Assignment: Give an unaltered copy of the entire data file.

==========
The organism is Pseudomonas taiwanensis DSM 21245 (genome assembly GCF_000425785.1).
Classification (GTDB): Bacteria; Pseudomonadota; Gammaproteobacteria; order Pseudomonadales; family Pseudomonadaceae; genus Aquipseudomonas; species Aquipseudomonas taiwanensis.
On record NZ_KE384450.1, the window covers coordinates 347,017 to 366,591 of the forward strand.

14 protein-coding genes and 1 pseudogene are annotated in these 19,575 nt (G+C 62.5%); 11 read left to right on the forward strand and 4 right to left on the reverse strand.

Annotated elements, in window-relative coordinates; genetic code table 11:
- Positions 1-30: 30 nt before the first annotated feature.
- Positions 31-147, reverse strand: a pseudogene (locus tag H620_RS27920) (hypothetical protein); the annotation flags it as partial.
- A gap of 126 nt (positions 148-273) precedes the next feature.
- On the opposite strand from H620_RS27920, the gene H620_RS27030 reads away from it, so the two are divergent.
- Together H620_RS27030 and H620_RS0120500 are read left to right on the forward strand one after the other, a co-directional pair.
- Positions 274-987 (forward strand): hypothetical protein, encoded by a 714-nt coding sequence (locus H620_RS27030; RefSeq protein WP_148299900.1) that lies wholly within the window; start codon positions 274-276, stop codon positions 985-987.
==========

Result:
The organism is Pseudomonas taiwanensis DSM 21245 (genome assembly GCF_000425785.1).
Classification (GTDB): Bacteria; Pseudomonadota; Gammaproteobacteria; order Pseudomonadales; family Pseudomonadaceae; genus Aquipseudomonas; species Aquipseudomonas taiwanensis.
On record NZ_KE384450.1, the window covers coordinates 347,017 to 366,591 of the forward strand.

14 protein-coding genes and 1 pseudogene are annotated in these 19,575 nt (G+C 62.5%); 11 read left to right on the forward strand and 4 right to left on the reverse strand.

Annotated elements, in window-relative coordinates; genetic code table 11:
- Positions 1-30: 30 nt before the first annotated feature.
- Positions 31-147, reverse strand: a pseudogene (locus tag H620_RS27920) (hypothetical protein); the annotation flags it as partial.
- A gap of 126 nt (positions 148-273) precedes the next feature.
- On the opposite strand from H620_RS27920, the gene H620_RS27030 reads away from it, so the two are divergent.
- Together H620_RS27030 and H620_RS0120500 are read left to right on the forward strand one after the other, a co-directional pair.
- Positions 274-987 (forward strand): hypothetical protein, encoded by a 714-nt coding sequence (locus H620_RS27030; RefSeq protein WP_148299900.1) that lies wholly within the window; start codon positions 274-276, stop codon positions 985-987.